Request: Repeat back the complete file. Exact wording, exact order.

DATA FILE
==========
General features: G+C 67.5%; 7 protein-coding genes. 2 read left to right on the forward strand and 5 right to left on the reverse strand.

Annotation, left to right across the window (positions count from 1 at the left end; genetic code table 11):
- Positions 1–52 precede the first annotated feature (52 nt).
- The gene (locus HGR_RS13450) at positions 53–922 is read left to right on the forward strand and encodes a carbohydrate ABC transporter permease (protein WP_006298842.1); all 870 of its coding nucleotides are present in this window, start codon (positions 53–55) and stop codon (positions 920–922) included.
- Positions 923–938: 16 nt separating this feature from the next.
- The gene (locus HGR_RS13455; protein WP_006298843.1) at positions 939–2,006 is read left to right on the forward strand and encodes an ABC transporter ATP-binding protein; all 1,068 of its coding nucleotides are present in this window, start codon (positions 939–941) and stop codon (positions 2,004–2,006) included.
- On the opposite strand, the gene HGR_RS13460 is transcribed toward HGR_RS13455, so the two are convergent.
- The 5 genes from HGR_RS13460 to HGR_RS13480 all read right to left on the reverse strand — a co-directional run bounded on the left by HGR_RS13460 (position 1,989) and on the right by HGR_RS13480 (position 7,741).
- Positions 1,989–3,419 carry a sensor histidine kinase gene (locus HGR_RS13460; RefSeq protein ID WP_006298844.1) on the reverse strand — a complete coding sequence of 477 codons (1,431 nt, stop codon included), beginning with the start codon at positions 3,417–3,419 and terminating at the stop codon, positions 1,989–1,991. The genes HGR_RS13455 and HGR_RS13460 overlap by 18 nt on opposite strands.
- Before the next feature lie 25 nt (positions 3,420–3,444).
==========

General features: G+C 67.5%; 7 protein-coding genes. 2 read left to right on the forward strand and 5 right to left on the reverse strand.

Annotation, left to right across the window (positions count from 1 at the left end; genetic code table 11):
- Positions 1–52 precede the first annotated feature (52 nt).
- The gene (locus HGR_RS13450) at positions 53–922 is read left to right on the forward strand and encodes a carbohydrate ABC transporter permease (protein WP_006298842.1); all 870 of its coding nucleotides are present in this window, start codon (positions 53–55) and stop codon (positions 920–922) included.
- Positions 923–938: 16 nt separating this feature from the next.
- The gene (locus HGR_RS13455; protein WP_006298843.1) at positions 939–2,006 is read left to right on the forward strand and encodes an ABC transporter ATP-binding protein; all 1,068 of its coding nucleotides are present in this window, start codon (positions 939–941) and stop codon (positions 2,004–2,006) included.
- On the opposite strand, the gene HGR_RS13460 is transcribed toward HGR_RS13455, so the two are convergent.
- The 5 genes from HGR_RS13460 to HGR_RS13480 all read right to left on the reverse strand — a co-directional run bounded on the left by HGR_RS13460 (position 1,989) and on the right by HGR_RS13480 (position 7,741).
- Positions 1,989–3,419 carry a sensor histidine kinase gene (locus HGR_RS13460; RefSeq protein ID WP_006298844.1) on the reverse strand — a complete coding sequence of 477 codons (1,431 nt, stop codon included), beginning with the start codon at positions 3,417–3,419 and terminating at the stop codon, positions 1,989–1,991. The genes HGR_RS13455 and HGR_RS13460 overlap by 18 nt on opposite strands.
- Before the next feature lie 25 nt (positions 3,420–3,444).